Some people researching education technology might not spend their days wondering how their work fits into this existential question—but George Siemens isn’t "some people. " “Maybe my mama hugged me extra when I was a baby.” That’s his explanation for how he thinks about the role of education in the 21st century. A researcher, theorist, educator, Siemens is the digital learning guy. He’s credited with co-teaching the first MOOC in 2008, introduced the theory of “connectivism”—the idea that knowledge is distributed across digital networks—and spearheaded research projects about the role of data and analytics in education. SEFE 680 paper. Constructivisminelt - Constructivist Learning Environments. © Paweł How would you answer if you were asked to name something that you are well acknowledged with.
You would say maths, musics, human anatomy or whatever is of interest to you, any subject you liked the most at school. But try to think of your own neighbourhood when you were a kid. You learned where things were – the nearby playground, all the shops where you could buy whatever you wanted or the park opposite. Learning Resources. How is Critical Thinking Different from Analytical or Lateral Thinking? Critical thinking as a term is often mentioned as a key skill for employees to have at all levels of the organization but many people do not fully understand it or confuse it with the related but different terms of analytical and lateral thinking.
In this brief article let’s therefore look at what these latter two terms mean and then end on why critical thinking takes us further. Learning Styles. Educational Technology and Mobile Learning: The 8 Elements of The Critical Thinking Process. April 3, 2014 You ask any teacher about the skills they want their students to develop and critical thinking will be among the first cited skills.
So what is critical thinking all about ? Critical thinking is a cognitive process that requires disruptive patterns of thinking, ones that question the status quo of propositions and leads to the creation of alternative lines of reasoning. 100 Incredibly Useful YouTube Channels for Teachers. YouTube has earned a reputation for featuring brain cell-slaughtering fare such as the truly abysmal Fred and playing host to the some of the most depressingly stupid comments this side of Yahoo!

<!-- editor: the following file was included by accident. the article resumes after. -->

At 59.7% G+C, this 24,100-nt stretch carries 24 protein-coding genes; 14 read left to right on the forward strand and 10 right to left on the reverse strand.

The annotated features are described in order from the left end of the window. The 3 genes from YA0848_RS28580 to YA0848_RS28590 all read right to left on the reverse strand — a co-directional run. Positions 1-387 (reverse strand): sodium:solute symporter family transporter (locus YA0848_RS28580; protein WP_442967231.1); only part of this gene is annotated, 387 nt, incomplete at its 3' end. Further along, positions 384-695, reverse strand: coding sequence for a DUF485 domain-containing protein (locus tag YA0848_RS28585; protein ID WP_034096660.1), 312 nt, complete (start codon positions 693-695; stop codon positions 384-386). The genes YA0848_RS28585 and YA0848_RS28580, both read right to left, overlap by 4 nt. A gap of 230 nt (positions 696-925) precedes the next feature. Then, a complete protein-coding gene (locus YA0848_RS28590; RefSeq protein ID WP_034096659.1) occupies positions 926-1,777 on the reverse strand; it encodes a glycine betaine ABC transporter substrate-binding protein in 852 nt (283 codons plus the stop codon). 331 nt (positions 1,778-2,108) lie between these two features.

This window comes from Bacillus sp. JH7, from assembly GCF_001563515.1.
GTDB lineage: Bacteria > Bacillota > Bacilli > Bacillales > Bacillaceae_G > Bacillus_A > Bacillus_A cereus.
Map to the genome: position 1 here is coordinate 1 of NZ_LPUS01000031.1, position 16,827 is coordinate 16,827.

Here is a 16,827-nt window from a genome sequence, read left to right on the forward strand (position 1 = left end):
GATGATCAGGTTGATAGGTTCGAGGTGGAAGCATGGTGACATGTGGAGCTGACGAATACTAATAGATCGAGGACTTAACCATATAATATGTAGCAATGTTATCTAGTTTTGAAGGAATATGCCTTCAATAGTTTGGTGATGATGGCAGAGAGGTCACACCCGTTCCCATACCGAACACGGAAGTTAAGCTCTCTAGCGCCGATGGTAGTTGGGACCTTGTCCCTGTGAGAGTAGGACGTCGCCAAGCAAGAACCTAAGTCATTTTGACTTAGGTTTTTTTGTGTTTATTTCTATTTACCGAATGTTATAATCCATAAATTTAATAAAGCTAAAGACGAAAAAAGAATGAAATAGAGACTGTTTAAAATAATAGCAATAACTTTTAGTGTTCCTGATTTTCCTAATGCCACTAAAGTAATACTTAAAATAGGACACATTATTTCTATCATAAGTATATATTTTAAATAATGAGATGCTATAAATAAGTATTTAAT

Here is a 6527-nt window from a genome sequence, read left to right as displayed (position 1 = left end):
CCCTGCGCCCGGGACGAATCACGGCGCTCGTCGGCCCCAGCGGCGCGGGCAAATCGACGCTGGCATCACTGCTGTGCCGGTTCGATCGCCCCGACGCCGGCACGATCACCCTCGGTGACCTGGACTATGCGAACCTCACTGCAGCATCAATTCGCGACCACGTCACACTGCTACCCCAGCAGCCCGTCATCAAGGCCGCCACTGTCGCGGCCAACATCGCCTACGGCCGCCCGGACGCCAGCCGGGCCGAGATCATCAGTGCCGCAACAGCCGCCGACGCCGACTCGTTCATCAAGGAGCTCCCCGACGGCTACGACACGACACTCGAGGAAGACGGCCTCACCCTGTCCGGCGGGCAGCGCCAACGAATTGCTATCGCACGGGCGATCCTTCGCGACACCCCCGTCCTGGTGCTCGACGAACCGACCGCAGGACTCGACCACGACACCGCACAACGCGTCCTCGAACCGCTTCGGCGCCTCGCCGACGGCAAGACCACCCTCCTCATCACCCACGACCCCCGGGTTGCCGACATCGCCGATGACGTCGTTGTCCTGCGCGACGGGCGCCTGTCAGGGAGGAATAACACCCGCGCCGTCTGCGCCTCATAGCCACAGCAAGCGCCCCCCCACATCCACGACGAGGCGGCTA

News. 21st Century Essential Skills Resources. Search ERIC Page. Note: Many web browsers do not support telnet or TN3270. How to order documents ERIC references with an ED number are from ERIC's Resources in Education database and are typically research papers and other monographs. Almost all of these documents are available on microfiche at the ERIC Resource Collections located in over 1000 academic libraries and centers worldwide. Neuroscience. Education/learning. EdTech Blogs. Educational Blogs. Teach study skills. Game-Based Learning & Simulations. Collaborative Community. Conscious Learning. Mobile Learning Implementation Resources. A Prezi Guide to an Effective School - Learning together.
21st Century Learning.
Gifted. Great educators. 21st century learning. The Inside-Out School: A 21st Century Learning Model. The Inside-Out School: A 21st Century Learning Model by Terry Heick As a follow-up to our 9 Characteristics of 21st Century Learning we developed in 2009, we have developed an updated framework, The Inside-Out Learning Model.
The goal of the model is simple enough–not pure academic proficiency, but instead authentic self-knowledge, diverse local and global interdependence, adaptive critical thinking, and adaptive media literacy. By design this model emphasizes the role of play, diverse digital and physical media, and a designed interdependence between communities and schools.